TheOFloinn said...

The massacres of the Jews were carried out by Count Emicho of Leiningen, whose interest was pecuniary rather than religious. The big moneylenders of the time were Jews and Lombards, and the Lombard cities had armies. When some Jews took refuge in the bishop's palace, Emicho did not hesitate to storm the palace, which does not sound very religious. He and his "crusaders" never got near the Holy Land and were finally slaughtered by the king of Hungary. Meanwhile, such activities were condemned by both religious and secular authorities.

The Rules of War at the time held that if a city did not resist, it was not to be pillaged; but if it resisted it would be subject to a three-day sack. Both the Franks and the Saracens generally held to this practice, the main exception being Baybars unjustified massacre of Antioch. Antioch had remained staunchly Greek and Christian down to when Baybars ordered the gates closed and every man, woman, and child within killed. Even muslim chroniclers recoiled in disgust.

Dean said...

Ah yes, the old 'official religion from 312' gibe never dies does it.

I was not surprised when I read that Dawkins' the God Delusion was praised by Pinker. Is it just me, or is there some connection between adaptationist sociobiology and complete scholarly/historical incompetence among evolutionists?

Jim S. said...

Ever since you've been writing these posts I've been wondering about Pinker's measuring violence rates rather than violent acts. He takes the number of violent acts, divides it by the world population of the time, and then calculates what that number would be with world populations at other times.

I'm not convinced this is a valid procedure, for a couple reasons. First, it seems to make availability the only consideration in the committing of violent acts. But surely many other things come into play here so that a one-to-one correspondence is incredibly speculative. Second, I don't see how human suffering can be reduced to calculation like this. Sure, X number of people died, and (ex hypothesi) in our day that number would have been 3X. So what? It wasn't in our day, and the number of people who died was X, not 3X. So you still can't ascribe Pinker's inflated number of deaths to the causes that brought about the deaths in question. Those were real people who died, and Pinker's calculated numbers are not.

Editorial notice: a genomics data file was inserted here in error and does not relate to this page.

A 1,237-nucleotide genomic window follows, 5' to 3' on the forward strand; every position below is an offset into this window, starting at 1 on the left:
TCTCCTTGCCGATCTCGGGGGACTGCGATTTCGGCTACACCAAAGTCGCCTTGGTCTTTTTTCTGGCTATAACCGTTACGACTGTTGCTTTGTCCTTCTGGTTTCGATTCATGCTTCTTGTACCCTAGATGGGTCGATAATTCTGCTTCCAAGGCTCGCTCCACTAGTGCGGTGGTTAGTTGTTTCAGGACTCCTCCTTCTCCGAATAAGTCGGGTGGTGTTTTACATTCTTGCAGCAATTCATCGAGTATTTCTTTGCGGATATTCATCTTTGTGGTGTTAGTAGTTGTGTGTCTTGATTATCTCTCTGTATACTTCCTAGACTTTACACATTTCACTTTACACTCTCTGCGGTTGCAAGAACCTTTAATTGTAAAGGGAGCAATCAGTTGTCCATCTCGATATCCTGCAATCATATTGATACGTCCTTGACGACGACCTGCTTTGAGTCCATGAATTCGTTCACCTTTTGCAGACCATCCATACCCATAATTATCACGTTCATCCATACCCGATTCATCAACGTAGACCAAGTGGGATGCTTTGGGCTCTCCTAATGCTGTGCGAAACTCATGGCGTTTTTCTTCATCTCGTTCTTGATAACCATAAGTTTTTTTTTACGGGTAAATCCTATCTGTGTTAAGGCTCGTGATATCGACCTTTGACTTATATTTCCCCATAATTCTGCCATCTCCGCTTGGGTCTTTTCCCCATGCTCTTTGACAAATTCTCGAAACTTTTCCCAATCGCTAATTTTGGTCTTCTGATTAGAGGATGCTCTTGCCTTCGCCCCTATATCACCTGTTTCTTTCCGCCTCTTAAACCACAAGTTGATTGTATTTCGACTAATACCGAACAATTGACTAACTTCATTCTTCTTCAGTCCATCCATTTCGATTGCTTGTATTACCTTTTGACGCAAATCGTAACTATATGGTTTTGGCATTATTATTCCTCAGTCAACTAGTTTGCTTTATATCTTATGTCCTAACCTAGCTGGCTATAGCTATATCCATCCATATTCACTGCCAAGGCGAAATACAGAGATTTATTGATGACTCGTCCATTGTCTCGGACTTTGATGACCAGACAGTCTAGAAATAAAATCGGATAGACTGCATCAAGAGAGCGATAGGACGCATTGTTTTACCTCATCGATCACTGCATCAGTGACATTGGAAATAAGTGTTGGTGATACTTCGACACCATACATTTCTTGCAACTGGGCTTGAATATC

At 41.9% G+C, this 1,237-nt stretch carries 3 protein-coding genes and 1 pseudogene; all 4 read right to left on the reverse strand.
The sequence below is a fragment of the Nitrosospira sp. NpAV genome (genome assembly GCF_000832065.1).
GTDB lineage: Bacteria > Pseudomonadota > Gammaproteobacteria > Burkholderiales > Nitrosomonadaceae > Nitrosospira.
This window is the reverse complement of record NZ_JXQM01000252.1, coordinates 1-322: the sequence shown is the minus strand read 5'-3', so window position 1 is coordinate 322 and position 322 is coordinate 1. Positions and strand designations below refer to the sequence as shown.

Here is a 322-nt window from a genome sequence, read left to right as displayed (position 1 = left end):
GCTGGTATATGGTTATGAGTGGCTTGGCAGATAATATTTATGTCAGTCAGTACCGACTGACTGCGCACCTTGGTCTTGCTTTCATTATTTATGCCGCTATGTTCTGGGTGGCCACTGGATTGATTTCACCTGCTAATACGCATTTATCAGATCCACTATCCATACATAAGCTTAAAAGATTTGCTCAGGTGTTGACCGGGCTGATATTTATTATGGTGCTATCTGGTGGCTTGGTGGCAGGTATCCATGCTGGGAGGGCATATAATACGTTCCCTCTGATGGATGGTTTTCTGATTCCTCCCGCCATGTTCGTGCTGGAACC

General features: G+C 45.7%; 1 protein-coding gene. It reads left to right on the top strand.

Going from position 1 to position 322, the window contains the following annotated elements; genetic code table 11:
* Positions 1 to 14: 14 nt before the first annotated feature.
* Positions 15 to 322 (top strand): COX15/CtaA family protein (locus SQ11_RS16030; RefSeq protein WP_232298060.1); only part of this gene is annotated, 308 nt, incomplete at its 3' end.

Art of Peace Collective said...

Two questions. Does Dr. Pinker include suicide as a form of "violent death”? If not, this is a rather significant omission, considering the fact that in the US one is on average more likely to die of suicide than murder. (see "the suicide paradox" on freakanomics website)

The second question is related to Jim S's. How does Pinker's conversion rate take into account the basic process whereby "quantity changes into quality". If a tribe of 100 goes to war, 20 of whom are warriors, and half of them get killed, this amounts to 10% of the population. If a nation of 100 million goes to war, 2 million (considering the current non-existence of any nation of that size with a 20 million person military!) of whom are in the military, a third of whom get killed (due to improvements in technology), this amounts to 0.66% of the population. The apparent statistical improvement may well be due to the increasingly efficient violence of modern economies of scale, together with increasingly efficient healthcare, rather than any real decrease of social violence over time. Has this been dealt with?

Joel said...

If we're going to group the crusades as one, why not do the same with the Russian Revolution and Civil War, Italy's Ethiopian war, both world wars, the Spanish Civil War, the Ukrainian famine, etc? They're as interconnected as the Crusades were, if not more.

domenico said...

"Crusaders, for example, killed 1 million people in world of 400 million, for a genocide rate that exceeds that of the Nazi Holocaust"..

I can't understand if 400 million people is the world population from 1095 to 1272 or if it is the average population for every generation during those years.

Ed Darrell said...

You said: However the overwhelming majority of deaths during the 30 Years’ War were caused by disease – specifically typhus, dysentery and bubonic plague.

True of most wars, almost including World War I, where a third of conflict casualties came from disease. Disease killed 305 to 50% of the people in World War II, depending on civilian or military, and location.

Not sure "disease was the ultimate cause" makes any difference.